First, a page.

MA2 Sean Brazas holding MWD Sicario at Yuma Proving Ground.
By Rebecca Frankel
Best Defense Chief Canine Correspondent
Shock and sadness rippled through the MWD world this week with the news that handler U.S. Navy Master at Arms 2nd Class Sean Brazas died on May 30th. He was killed by a single bullet while helping a fellow serviceman into a helicopter during "combat operations in Panjwa'l, Afghanistan." MA2 Brazas's working dog and partner, Sicario, was reportedly treated for heat exhaustion that day but was not injured in the attack.
Brazas is survived by his wife, Allie, and their 13-month-old daughter. Originally from Greensboro, NC, Brazas had just celebrated his 26th birthday on May 1, only days after arriving in Afghanistan.
In April, just before the pair deployed, Brazas and Sicario went through the Inter-Service Advance Skills K9 course, the three-week, Marine-run training program based out of Yuma Proving Ground in Yuma, AZ. Upon completion of the course the pair received high honors, claiming the Top Dog Award.
MA1 Jennifer Trambulo, an instructor at YPG, told me yesterday that, "Brazas made such an impact on all of us instructors ... He was so appreciative of all the people that helped him get K-9. He gave the ultimate sacrifice. He will never be forgotten."
One of Brazas's mentors, MA1 Shannon Golden, says Sean was a remarkably hard-working handler who "always had a smile on his face." She and Sean were stationed together in Guam a few years ago; he was there on kennel support. "The first time I met Sean was when he came over to find out how he could become a dog handler. He wanted to work with dogs so bad that he dedicated his off time to come over to the security department and work at the kennels."
Golden, who is currently deployed in Africa, spoke with me online late last night. She talked about Sean openly, and the fresh pain of her loss was palpable. Golden said that her first reaction to the news of Sean's death was anger. "I have to admit that I was very mad when I heard," she told me. "Even mad at him cause he told me earlier that he was gonna be fine, that 'I know him' and 'he's quick on his feet.'" But even in his death, Golden feels Sean's character shines through. That he was killed while assisting someone else, is to her just "typical Sean."
"He cared about everyone. He put his life on the line. I think even if he knew by helping that soldier to [the helicopter] things would turn out the way it did, he would still help the guy."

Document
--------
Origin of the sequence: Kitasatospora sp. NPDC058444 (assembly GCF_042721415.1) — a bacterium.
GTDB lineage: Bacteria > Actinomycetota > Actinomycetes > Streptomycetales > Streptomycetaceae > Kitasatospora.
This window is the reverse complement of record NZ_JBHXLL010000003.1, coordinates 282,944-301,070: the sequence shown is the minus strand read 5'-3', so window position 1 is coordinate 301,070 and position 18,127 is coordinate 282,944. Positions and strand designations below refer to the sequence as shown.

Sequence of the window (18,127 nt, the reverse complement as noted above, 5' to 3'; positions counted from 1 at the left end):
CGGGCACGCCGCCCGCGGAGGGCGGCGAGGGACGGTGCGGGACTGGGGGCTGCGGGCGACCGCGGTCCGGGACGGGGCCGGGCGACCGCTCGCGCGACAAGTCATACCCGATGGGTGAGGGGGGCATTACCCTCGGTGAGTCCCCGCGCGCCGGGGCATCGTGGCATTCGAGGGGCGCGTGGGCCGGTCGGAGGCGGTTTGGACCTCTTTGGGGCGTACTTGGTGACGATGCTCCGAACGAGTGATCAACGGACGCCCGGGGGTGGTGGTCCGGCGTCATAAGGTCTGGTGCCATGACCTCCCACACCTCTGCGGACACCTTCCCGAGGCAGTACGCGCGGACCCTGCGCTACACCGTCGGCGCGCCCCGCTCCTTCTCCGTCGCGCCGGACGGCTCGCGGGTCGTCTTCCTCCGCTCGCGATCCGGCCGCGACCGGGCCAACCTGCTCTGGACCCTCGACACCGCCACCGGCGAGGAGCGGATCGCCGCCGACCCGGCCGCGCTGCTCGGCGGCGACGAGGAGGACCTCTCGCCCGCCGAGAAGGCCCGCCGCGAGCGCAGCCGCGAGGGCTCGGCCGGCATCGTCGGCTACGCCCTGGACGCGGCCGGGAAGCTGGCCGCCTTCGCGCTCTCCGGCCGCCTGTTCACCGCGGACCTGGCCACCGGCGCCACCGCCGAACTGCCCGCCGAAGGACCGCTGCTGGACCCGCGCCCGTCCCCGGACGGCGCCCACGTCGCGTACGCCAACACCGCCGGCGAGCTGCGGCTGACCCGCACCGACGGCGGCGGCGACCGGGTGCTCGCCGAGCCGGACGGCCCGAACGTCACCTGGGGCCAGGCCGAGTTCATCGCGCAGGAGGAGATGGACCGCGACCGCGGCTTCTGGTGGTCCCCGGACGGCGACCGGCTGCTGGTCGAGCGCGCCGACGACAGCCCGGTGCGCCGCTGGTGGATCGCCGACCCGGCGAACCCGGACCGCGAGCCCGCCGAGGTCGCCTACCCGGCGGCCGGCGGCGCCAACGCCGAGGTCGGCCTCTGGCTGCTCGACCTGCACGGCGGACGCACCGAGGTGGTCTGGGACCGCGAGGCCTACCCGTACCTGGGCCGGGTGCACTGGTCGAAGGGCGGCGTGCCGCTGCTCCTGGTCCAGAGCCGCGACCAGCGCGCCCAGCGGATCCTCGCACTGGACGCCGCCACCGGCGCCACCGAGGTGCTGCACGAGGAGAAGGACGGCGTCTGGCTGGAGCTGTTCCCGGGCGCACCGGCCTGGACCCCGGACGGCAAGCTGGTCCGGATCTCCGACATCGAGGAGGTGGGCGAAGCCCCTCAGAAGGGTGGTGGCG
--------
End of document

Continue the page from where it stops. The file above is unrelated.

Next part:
Tucked in the corner of MA2 Sean Brazas's Facebook page, under "favorite quotation," is a line by Will Rogers, American cowboy and 1920s vaudeville celebrity, that is now as painful as it is poignant to take in. It reads: "If there are no dogs in Heaven, then when I die I want to go where they went."
Cpl. Keaton G. Coffey on deployment with his MWD, posted March 19.
Brazas's death comes too close on the heels of news of another canine handler killed in action only days earlier in Helmand, Afghanistan, Marine Cpl. Keaton Coffey. According to the DoD release, he died on May 24th also "during combat operations." His dog, Denny, survived.
Cpl. Coffey only had three weeks left on his tour during his second deployment to Afghanistan when he was killed. He was scheduled to return back to his base, Camp Pendleton. The 22-year-old native of Boring, OR, was to be married to in a wedding ceremony planned for this July.
Coffey is remembered as "gentle" and "compassionate." The principal of his high school, where as a senior he was elected student body president, told reporters that even as a young man he was "polite, respectful, kind, and considerate." Coffey's body was returned home to the United States in a flag-draped coffin arriving to Dover Air Force Base on May 26.
A service for Keaton Coffey will be held on June 4 after which he will be laid to rest in the Willamette National Cemetery in Oregon with full military honors. While funeral arrangements are still forthcoming, Sean Brazas will be laid to rest in Arlington Cemetery, alongside his grandfather who fought in WWII.
May has been a cruel month for the MWD community. But the close of this month saw not just an outpouring of grief but also of shared support, respect, and remembrance, with people honoring Coffey and Brazas by posting photos and memories online.
As word of Brazas's death first appeared on the Internet, the public Facebook group Military Working Dogs -- run by a group of former military handlers -- posted the information they had to offer, promising, "We will post more information as we receive it. Rest in peace, brother. We have the watch."
Rebecca Frankel, on leave from her FP desk, is currently writing a book about military working dogs, to be published by Free Press.
Thomas E. Ricks covered the U.S. military for the Washington Post from 2000 through 2008.